The Penal Laws left a painful scar across the island and were a set of draconian laws enacted in an effort to compel Irish Catholics and Protestant dissenters to embrace the governing Church of Ireland. These laws penalised Catholics for practising their faith and placed civil disabilities on them. Throughout the country, much of the Protestant Ascendancy benefited from the suppression of Catholics, but remarkably this rarely occurred in the Irish horseracing industry.

The prohibition on Catholics owning horses worth more than £5 seemed to have little effect on Irish horse owners’ sportsmanlike nature, resulting in many races being restricted only to horses worth below the Penal law limit, to allow any contestant to enter, regardless of religious affiliation. In a period when religious apartheid had a malignant grip on the heart of Irish society, race meetings allowed all members of the community to participate in fair competition, which was an unfortunate rarity in these years.

This open embrace of solidarity and fairness fuelled exponential growth in the spectator sport across the island, with various communities of breeders, jockeys, and fans forming societies to facilitate like-minded discussions and to promote their beloved sport. As a result, horseracing became more widely publicised in the newspapers of the time, allowing horses and jockeys to become household names, as the often excessively dramatic recounts of the previous days’ races were circulated across Ireland.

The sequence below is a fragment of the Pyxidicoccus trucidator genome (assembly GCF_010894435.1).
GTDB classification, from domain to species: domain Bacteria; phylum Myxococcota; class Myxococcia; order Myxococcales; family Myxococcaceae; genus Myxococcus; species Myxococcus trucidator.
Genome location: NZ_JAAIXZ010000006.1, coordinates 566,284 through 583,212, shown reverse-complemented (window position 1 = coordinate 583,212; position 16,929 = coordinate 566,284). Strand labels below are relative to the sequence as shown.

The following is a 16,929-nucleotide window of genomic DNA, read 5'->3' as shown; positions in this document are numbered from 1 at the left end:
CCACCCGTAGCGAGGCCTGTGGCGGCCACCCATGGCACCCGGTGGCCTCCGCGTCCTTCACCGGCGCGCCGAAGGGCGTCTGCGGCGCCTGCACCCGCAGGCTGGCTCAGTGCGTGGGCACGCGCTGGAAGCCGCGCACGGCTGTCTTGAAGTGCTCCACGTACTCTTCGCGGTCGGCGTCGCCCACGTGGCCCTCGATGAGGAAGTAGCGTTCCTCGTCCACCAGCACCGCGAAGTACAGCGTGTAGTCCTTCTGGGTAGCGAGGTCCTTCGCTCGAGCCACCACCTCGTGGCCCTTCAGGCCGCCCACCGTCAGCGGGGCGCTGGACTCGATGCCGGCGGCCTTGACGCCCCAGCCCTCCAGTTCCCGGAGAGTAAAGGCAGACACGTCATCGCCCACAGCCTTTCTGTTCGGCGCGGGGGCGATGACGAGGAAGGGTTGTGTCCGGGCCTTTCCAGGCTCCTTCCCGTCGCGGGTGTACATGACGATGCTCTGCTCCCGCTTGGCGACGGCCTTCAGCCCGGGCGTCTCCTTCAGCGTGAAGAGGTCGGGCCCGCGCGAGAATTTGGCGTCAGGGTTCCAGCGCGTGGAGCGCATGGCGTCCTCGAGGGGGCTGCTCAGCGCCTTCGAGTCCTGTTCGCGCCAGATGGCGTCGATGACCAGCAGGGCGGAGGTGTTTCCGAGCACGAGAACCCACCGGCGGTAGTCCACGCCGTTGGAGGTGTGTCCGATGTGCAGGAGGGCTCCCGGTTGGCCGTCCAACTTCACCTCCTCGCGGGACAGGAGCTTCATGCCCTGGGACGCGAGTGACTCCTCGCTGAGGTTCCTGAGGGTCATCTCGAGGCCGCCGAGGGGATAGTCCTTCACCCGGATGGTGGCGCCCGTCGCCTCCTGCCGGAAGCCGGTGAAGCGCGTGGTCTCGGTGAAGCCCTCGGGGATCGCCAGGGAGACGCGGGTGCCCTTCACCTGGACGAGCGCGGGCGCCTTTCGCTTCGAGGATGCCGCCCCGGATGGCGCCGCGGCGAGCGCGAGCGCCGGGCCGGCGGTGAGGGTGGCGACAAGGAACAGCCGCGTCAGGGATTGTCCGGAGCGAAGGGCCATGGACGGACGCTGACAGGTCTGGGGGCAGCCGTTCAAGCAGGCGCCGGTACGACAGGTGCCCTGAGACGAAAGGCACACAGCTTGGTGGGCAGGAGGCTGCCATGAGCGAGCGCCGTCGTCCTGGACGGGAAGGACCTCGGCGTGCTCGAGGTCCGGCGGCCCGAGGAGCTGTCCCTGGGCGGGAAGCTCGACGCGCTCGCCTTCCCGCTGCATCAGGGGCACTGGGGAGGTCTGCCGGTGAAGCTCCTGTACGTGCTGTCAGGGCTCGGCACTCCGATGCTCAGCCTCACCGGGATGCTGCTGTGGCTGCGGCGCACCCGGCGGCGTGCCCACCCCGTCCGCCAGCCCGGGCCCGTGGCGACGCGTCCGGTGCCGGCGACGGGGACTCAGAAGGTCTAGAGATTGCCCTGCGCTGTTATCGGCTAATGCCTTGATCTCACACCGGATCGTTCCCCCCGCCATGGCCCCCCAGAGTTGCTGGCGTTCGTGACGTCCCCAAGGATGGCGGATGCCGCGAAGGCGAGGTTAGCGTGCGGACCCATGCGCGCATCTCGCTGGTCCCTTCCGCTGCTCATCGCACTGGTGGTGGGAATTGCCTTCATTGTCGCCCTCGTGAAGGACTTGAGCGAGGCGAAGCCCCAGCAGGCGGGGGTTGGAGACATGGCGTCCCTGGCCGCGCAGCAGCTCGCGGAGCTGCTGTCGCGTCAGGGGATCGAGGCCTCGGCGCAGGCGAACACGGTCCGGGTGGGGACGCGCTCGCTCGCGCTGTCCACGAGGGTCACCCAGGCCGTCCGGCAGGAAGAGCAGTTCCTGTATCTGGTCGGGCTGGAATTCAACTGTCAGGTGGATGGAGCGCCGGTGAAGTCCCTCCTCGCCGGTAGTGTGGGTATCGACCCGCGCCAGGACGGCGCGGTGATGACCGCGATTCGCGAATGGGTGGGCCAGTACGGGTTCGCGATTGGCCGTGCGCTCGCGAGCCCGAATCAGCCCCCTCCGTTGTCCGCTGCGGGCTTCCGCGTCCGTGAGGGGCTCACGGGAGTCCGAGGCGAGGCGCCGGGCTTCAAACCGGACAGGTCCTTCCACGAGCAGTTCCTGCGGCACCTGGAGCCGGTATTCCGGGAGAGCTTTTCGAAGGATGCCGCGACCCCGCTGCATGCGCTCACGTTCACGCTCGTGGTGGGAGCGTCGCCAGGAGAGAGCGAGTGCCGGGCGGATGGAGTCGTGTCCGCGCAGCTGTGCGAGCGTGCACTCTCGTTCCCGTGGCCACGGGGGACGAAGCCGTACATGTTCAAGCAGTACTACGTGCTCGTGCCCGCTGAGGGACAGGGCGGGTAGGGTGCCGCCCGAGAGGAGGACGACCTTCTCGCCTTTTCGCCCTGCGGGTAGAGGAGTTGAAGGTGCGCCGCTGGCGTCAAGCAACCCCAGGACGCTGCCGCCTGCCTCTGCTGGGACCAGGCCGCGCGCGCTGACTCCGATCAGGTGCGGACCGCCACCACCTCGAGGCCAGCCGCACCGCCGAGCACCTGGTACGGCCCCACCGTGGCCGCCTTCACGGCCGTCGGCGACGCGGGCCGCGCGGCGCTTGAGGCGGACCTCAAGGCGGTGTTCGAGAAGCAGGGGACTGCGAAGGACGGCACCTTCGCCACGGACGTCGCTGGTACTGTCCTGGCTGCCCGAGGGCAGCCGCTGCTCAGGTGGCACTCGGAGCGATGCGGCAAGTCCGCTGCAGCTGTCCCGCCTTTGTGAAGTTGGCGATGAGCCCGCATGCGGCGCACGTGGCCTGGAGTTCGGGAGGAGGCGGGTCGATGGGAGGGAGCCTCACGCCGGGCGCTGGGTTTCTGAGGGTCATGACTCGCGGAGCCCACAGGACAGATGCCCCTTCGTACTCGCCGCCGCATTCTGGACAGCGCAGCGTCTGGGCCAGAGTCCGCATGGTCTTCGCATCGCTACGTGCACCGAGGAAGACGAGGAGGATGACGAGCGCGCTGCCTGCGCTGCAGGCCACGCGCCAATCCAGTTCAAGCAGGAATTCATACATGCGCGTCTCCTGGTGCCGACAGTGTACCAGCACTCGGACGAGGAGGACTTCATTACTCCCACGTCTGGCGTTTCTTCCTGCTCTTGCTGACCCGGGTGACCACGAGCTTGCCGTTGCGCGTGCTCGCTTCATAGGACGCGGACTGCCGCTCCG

With a retrospective eye, we now know that the Society of Sportsmen was the most important sporting society established in these early days. In contrast, this group would grow through several name changes and structural iterations (eventually settling with The Turf Club). The organisation would finally find itself able to become a regulatory body for all official races held in Ireland. It would firmly hold this status from 1784 until 31 December 2017, although holding far less power than it once did, choosing to become just one regulatory board, making up the governing body of Horse Racing Ireland.

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There is a reason that horse racing has played such an essential role in this small nation’s history. Ireland has had an unfortunately long and tragic past. Still, our love for seeing these magnificent animals prove themselves, often above their training and pedigree, in fair and open competition has become a gift of respite to so many in times of great adversity.

Irish horse racing has seen not only times of war and famine but of peace and prosperity too; in this ever-changing world, there are few constants, but the future of Irish horse racing is unquestionably one of them, with the sport’s historical popularity continuing to this day, with Irish-trained and bred thoroughbreds regularly winning big races around the world, there doesn’t seem to be an end in sight for the history of Irish horse racing.

Sean Barrett
Sean Barrett